Sunday, June 29, 2008
I wrote in January 2007 that The crazy weather has the environment on everybody's minds, and gov'ts will react. Whether (no pun intended) they react with vision remains to be seen.
Since then, they have reacted with some vision; the provincial Liberals have enacted a carbon tax of 2.4 cents per litre of gasoline, which takes effect the day after tomorrow. Is it too little too late? We got our cheques (and cashed them), but rumour has it that there is a fair bit of backlash, and Campbell is wavering. I'm not giving my 100 bucks back! The federal Liberals have also proposed a carbon tax, and are taking it as an election platform.
Personally, I don't understand all the crying - energy prices have sky-rocketed beyond imagination all by themselves (thanks to speculators?), and it is just going to get worse before, and if, it ever gets better. I figured out the other day that we spend 8.73% of our gross income on fuel for our vehicles. Ouch. We need the one gas pig for business, but my 17 year old 6 cylinder pig could use replacing with something of greater efficiency. Can someone spare me $40K for a Prius?
So what does that mean for the city? Less cars on the road (or more energy-efficient cars...), less pollution - lower insurance premia? It will probably mean more densification as people move back into the city and the emptying of suburbia. Back to small, self-contained towns. But what about employment? Vancouver has been hollowed out as far as jobs are concerned - fewer office buildings in the core as companies have moved out, and condos replace them. So what kind of economy will we have? Tourism is returning to the ambit of the affluent, so low-paying service jobs will be lost too. If it wasn't for the pending lack of employment, I would venture to say that property values would actually increase as people move into the cities.
Things are going to get harder before they get easier. With escalating food prices, more people will be turning to produce their own food in their gardens, so we may well see the end of manicured lawns, and litle-used streets may well be turned to food production, infill housing, etc. The only comment on that January '07 post was someone who said that my utopian view of the Vancouver of the future could not happen because of all of the sewers, fibre optics cables, power, water mains etc., that run under the streets, but those are quite deep for the most part, so tearing up the asphalt and planting corn will have little to no effect on that aspect. What about police, ambulance, fire services? We could keep the alleys as they are and tear up the streets for infill housing, gardens, etc. Condo dwellers are going to face a bit of a challenge to grow their own food, so maybe more community gardens in parks? Allotments are old hat in Europe, why not here? The skies will be quieter with much less air traffic (and less chemtrails?!).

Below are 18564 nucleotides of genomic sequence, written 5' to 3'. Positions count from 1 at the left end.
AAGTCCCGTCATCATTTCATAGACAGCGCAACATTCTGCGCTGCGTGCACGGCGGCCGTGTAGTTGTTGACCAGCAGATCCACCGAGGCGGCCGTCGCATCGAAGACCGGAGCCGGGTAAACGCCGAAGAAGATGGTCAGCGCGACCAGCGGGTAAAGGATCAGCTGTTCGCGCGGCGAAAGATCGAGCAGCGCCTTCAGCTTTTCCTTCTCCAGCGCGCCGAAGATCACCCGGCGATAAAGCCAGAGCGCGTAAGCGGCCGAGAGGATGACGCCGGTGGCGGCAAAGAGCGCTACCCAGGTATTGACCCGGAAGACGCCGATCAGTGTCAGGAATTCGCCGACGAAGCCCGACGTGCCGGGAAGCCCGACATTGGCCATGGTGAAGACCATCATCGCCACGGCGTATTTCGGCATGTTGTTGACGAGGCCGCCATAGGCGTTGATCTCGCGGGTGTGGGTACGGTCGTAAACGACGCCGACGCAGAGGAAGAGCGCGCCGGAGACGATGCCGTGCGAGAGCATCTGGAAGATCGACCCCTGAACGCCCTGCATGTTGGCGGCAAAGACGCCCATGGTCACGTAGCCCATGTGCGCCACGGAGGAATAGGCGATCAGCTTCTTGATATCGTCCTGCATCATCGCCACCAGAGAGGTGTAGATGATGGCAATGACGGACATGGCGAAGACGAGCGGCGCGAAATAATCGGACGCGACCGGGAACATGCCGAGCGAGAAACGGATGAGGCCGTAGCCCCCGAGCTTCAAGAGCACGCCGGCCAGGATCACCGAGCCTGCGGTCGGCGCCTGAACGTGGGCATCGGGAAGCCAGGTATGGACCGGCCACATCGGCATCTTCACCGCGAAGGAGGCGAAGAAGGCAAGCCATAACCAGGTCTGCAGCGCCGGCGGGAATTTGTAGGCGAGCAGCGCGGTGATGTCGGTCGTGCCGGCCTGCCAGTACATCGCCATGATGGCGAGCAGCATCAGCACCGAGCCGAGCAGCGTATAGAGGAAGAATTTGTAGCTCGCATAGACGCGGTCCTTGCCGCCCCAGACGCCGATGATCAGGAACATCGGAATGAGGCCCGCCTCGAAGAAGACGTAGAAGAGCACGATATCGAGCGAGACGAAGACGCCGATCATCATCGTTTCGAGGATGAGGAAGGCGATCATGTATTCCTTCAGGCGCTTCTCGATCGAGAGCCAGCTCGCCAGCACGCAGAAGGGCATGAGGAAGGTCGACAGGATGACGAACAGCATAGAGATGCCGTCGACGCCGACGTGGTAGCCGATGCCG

It looks like the USA might not be wanting the dirty oil from the tar sands very soon, so it will be interesting to see what happens to Alberta, I suppose China may want to buy it though.
Speaking of China, with the rising cost of transportation, it will soon be uneconomical to import everything that we wear, computers and electronics, etc., so there will be opportunities to start producing what we use here, and that will recreate jobs that have been lost to globalization.
There is a time of transition ahead, and that will not likely be smooth, but in the long run, we will likely be better off, and living much simpler, and hopefully, more meaningful lives. I read a good book some years ago called The Fifth Sacred Thing. It was an interesting and idyllic look at how we would live post-oil economy. It sounded great.
From that January 2007 post, here is a link to some of the ideas for a more livable city. It is a good start, and was produced before energy prices went hay-wire.